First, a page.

During the 1960’s, Lesley notched up one chart hit after the other, and she released 8 very good albums. She acted in films and was on TV’s “Batman”. Her looks, sound and music are all the definitive sounds of the 60’s – and as an artist, what she did back then was something we hadn’t heard before. Although some of her original albums from that decade might be hard to get, you can get a very good box set: the German label Bear Family collected ALL of her 1960’s recordings (whether released or not) plus her recordings in other languages on 5 CDs and boxed it all up into the greatest Lesley Gore collection ever. It is (of course) titled “It’s My Party” – and this is indeed a party! You see the Bear Family Box Set pictured below.

On 5 CDs, you get absolutely everything Lesley recorded in the 1960. Bear Family did it again!

On 5 CDs, you get absolutely everything Lesley recorded in the 1960. Bear Family did it again!

In the early 1970s, musical tastes changed, and Lesley cut down on her activities in the studio. With the happy “girl group sound” giving way to more rock oriented material, as well as the emerging singer-songwriter styles of James Taylor and Carole King – Lesley as a 60’s Icon was suddenly outdated…. Still, no changes in musical trends could hide the fact that she is a great singer. A new kind of Lesley thus appeared on her first album of the 70s – called “Someplace Else Now” (released 1972).

Her 1972 album, "Someplace Else Now"

Her 1972 album, “Someplace Else Now”

Choosing not to work a lot during the 1970’s – she did however put out a new album in 1976. Called “Love Me By Name“, it was another great collection of lovely songs performed very well. The title track did get a new life when Dusty Springfield covered it on her 1978 album “It Begins Again“. Then in 1980, Lesley co-wrote some of the songs for the movie soundtrack “Fame” and got herself an Oscar nomination for best song (“Out Here On My Own”)

"Love Me By Name", her 1976 album

“Love Me By Name”, her 1976 album

 

Another album came out in 1982, though it hardly received any promotion, and is probably an album that a lot of people don’t know exists. Titled “The Canvas Can Do Miracles“, it consists of cover versions of a lot of other people’s songs, like Carly Simons “Haven’t Got Time For The Pain”, Dolly Partons hit “Here You Come Again” and “You’re The One That I Want” from the Grease Movie. All the songs are impeccably performed by Lesley, but overall this album isn’t the most essential addition to your collection….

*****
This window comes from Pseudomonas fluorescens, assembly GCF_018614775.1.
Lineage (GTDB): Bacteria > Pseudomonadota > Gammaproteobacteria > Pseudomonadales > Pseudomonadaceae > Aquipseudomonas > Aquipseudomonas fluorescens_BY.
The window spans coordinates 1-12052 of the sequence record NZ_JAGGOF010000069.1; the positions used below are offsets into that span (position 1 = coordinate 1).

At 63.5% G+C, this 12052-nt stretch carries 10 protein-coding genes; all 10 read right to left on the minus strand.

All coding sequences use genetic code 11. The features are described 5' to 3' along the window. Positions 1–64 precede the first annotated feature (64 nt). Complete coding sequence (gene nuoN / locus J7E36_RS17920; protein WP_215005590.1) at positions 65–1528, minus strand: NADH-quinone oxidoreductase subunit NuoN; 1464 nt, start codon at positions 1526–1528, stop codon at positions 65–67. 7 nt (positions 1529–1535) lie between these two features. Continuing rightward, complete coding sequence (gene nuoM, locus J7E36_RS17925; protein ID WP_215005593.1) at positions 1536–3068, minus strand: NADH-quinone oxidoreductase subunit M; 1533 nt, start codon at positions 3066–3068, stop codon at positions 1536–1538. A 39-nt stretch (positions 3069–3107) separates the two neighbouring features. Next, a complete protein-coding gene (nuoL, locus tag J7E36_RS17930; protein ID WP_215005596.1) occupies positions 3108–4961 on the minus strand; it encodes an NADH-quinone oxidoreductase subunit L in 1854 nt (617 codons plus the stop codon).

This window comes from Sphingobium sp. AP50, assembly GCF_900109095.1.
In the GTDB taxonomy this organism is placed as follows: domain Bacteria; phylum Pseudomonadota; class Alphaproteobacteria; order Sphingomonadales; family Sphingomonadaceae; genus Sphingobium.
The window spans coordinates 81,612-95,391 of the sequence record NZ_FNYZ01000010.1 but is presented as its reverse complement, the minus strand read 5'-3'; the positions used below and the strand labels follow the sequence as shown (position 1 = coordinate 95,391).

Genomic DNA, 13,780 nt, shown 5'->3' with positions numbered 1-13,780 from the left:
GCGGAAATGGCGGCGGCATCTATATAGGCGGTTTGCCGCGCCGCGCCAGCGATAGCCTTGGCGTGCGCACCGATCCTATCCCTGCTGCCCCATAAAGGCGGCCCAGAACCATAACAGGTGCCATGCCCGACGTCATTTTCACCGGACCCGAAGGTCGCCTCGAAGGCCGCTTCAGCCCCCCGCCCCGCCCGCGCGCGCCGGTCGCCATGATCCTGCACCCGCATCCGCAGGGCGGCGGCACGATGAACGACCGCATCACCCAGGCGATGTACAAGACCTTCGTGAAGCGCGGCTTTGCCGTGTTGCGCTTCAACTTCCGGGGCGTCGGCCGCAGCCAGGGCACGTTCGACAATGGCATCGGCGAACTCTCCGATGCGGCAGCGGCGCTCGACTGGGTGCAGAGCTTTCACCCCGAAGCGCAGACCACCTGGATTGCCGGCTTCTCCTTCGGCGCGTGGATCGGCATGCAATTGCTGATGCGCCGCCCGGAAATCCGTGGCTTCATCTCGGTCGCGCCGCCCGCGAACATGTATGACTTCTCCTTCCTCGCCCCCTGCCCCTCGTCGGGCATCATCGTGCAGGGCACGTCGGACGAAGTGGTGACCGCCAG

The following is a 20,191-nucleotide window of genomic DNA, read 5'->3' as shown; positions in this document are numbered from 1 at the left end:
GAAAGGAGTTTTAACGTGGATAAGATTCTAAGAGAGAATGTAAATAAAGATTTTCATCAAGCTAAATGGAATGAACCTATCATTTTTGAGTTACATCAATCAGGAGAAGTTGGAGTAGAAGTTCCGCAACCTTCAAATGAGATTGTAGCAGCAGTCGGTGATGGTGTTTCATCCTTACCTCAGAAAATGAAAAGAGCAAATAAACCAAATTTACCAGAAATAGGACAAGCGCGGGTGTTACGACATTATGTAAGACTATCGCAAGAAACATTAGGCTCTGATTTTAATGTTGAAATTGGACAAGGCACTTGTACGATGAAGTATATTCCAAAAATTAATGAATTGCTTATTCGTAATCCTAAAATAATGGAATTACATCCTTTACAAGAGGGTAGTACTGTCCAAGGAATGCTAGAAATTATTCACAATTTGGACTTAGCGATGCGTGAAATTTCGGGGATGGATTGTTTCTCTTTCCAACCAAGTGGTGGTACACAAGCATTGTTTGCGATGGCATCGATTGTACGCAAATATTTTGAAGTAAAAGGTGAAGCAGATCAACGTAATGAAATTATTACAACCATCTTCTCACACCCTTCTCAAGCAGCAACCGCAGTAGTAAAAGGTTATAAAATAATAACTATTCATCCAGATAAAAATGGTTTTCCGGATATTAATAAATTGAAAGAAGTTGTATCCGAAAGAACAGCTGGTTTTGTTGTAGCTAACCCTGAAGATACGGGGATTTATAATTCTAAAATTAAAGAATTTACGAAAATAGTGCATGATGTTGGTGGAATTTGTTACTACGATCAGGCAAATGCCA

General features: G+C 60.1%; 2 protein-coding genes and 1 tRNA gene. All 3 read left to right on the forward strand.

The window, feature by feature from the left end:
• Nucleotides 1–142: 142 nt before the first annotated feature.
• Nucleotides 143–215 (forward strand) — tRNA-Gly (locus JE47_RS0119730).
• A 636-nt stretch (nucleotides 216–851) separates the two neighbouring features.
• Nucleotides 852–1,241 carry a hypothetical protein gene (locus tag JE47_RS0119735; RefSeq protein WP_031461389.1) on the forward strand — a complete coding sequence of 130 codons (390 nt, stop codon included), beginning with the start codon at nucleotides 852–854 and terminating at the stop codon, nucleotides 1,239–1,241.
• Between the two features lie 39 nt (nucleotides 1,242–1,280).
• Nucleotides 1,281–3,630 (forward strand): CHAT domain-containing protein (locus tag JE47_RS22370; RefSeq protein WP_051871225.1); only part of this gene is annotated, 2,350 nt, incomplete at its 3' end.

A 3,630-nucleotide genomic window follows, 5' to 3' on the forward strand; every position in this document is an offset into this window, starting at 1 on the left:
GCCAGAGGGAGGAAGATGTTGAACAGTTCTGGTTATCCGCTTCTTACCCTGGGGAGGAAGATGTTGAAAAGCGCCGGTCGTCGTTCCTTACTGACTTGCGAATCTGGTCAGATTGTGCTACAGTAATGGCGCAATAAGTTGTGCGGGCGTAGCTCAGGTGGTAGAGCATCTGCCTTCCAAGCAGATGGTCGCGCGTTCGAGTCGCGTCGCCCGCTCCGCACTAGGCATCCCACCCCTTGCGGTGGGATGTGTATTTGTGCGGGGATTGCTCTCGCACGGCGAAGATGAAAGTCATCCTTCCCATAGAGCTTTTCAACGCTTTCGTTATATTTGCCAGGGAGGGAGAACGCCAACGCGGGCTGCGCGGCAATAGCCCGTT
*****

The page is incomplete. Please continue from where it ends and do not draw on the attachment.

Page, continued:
Lesley Gore's little known 1982 album, "The Canvas Can Do Miracles"

Lesley Gore’s little known 1982 album, “The Canvas Can Do Miracles”

During 1986, Lesley was one of the “Legendary Ladies of Rock ‘n’ Roll”, sharing honors with Mary Wells, Martha Reeves, Freda Payne, Shirley Alston of the Shirelles and Brenda Lee. Clips of the ladies during the show is to be found on YouTube, and the standout stunner is Lesley performing her old hit “You Don’t Own Me” – at this time turned into a very powerfully sung feminist anthem!

After 23 years, Lesley finally got into the recording studio once more, for her final album “Ever Since” (2005). This album is yet another great example of good song performed very well, and it was critically acclaimed – but no chart hit. It marked the end of a recording career that spanned 42 years of making great music.

The final album released by Lesley; "Ever Since" (2005)

The final album released by Lesley; “Ever Since” (2005)

 

A lot more active on stages around the world, Lesley was constantly touring and always a great concert attraction. So I guess we should forgive her for not making more records than she did. But looking back on her output, there are indeed many treasures to be found.

From 60s pop princess to 2000s LGBT activist, Lesley pretty much did it all, and she did it extremely well. I still can’t quite comprehend that the gorgeous voice was silenced forever Monday this week – but I will get used to it somehow…

At least I have dozens of great songs to listen to, and although I sure don’t feel like partying, the eternally great voice of Lesley Gore will be able to raise my spirits at any time, years from now!

Lesley Gore pictured after a show in 2011

Lesley Gore pictured after a show in 2011

R.I.P, Lesley – we will cancel the party for now (and I’ll cry if I want to…..)